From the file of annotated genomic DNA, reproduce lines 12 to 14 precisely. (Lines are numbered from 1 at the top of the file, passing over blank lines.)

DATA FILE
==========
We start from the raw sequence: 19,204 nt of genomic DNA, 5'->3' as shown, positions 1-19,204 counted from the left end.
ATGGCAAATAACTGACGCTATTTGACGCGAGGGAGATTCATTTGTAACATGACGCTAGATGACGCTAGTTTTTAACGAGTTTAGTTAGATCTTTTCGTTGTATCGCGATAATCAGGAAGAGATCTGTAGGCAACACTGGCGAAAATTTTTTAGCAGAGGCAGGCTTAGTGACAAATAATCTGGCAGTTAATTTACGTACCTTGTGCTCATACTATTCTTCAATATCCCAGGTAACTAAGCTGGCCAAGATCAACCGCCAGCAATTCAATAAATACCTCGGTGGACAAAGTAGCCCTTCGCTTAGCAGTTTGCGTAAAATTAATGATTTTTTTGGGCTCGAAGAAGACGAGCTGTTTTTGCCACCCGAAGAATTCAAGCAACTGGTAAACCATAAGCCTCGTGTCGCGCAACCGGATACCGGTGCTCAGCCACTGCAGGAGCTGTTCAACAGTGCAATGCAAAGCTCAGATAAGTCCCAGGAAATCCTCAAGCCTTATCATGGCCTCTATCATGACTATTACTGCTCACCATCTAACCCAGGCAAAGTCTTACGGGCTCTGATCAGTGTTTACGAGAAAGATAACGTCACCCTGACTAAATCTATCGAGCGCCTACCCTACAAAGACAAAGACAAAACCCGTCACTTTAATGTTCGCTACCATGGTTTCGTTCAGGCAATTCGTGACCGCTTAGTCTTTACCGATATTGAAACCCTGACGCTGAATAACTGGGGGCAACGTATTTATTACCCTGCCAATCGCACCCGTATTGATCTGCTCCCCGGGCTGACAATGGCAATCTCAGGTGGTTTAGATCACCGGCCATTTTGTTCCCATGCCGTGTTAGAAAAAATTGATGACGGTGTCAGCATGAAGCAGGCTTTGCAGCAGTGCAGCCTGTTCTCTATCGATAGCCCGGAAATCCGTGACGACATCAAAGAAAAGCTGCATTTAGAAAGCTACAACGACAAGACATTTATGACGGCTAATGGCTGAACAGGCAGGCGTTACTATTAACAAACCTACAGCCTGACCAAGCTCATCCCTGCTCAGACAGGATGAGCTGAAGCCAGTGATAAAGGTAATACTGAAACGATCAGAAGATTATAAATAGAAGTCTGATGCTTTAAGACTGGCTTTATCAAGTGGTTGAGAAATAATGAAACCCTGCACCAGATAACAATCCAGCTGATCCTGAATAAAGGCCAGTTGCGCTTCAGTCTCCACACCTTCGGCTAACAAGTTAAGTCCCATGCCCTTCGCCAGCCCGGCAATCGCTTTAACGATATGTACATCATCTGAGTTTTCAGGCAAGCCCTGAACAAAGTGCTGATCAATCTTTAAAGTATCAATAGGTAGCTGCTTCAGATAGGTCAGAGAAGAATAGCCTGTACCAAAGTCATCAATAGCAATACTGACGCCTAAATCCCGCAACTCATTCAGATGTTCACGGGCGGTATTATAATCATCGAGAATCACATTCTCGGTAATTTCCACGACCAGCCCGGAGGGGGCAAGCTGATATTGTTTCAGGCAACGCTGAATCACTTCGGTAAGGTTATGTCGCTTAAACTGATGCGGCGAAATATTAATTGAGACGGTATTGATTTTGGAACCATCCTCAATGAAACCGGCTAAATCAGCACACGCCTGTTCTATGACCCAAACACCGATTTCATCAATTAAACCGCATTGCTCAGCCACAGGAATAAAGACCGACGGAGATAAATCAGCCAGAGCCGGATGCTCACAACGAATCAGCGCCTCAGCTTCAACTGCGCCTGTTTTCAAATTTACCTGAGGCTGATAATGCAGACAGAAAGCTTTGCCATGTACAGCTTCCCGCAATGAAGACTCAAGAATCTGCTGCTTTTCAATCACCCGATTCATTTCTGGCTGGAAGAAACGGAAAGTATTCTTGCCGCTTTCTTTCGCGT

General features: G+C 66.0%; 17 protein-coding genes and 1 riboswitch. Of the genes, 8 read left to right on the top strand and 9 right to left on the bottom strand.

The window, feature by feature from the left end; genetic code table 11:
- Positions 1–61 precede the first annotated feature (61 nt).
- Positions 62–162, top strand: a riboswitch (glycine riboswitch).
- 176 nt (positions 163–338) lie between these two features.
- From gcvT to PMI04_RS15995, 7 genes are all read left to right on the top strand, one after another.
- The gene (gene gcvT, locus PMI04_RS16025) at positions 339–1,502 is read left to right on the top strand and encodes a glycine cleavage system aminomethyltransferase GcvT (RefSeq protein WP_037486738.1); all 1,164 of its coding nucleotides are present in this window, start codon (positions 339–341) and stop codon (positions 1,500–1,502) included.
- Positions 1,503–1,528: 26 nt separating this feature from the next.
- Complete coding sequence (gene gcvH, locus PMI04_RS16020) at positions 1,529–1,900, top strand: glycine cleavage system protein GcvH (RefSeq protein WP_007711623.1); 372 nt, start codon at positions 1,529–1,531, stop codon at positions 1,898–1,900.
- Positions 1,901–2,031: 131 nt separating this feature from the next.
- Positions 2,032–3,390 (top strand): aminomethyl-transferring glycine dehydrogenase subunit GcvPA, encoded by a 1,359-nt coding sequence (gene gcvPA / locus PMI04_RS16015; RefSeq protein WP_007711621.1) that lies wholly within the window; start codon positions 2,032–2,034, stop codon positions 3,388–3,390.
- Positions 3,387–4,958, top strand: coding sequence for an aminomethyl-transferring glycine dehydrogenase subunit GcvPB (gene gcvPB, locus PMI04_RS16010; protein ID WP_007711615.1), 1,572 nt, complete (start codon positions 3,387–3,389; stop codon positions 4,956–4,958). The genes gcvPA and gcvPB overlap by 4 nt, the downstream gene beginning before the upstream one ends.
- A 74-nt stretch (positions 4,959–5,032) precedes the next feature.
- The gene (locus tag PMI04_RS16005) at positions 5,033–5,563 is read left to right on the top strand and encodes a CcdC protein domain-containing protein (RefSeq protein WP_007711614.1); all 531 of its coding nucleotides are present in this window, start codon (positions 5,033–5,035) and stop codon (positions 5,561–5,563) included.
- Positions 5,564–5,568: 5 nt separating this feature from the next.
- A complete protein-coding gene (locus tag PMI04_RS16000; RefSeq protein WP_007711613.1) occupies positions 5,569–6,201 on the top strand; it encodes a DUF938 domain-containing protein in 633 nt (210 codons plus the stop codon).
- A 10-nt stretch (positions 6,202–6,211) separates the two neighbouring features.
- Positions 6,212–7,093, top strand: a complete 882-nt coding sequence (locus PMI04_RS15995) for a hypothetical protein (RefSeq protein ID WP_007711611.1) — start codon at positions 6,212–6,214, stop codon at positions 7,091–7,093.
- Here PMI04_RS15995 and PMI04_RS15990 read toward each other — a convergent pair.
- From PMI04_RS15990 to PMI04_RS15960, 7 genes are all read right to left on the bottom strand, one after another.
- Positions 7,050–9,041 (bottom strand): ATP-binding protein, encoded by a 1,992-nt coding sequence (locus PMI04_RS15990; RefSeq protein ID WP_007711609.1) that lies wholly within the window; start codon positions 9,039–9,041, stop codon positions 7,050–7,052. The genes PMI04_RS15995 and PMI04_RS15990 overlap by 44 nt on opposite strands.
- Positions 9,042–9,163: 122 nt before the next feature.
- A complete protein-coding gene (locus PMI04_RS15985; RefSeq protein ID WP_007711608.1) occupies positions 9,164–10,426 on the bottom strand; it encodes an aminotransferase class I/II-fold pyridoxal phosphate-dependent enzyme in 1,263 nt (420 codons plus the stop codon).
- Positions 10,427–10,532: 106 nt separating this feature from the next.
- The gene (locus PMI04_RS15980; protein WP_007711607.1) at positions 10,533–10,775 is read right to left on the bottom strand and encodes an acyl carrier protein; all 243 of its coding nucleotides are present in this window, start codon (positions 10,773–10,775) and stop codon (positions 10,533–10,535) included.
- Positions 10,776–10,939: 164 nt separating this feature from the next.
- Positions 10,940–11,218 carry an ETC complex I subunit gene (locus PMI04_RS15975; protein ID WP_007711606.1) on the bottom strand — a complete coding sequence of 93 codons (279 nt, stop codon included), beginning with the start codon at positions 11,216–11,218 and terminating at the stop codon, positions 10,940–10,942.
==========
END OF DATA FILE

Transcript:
- Positions 1,901–2,031: 131 nt separating this feature from the next.
- Positions 2,032–3,390 (top strand): aminomethyl-transferring glycine dehydrogenase subunit GcvPA, encoded by a 1,359-nt coding sequence (gene gcvPA / locus PMI04_RS16015; RefSeq protein WP_007711621.1) that lies wholly within the window; start codon positions 2,032–2,034, stop codon positions 3,388–3,390.
- Positions 3,387–4,958, top strand: coding sequence for an aminomethyl-transferring glycine dehydrogenase subunit GcvPB (gene gcvPB, locus PMI04_RS16010; protein ID WP_007711615.1), 1,572 nt, complete (start codon positions 3,387–3,389; stop codon positions 4,956–4,958). The genes gcvPA and gcvPB overlap by 4 nt, the downstream gene beginning before the upstream one ends.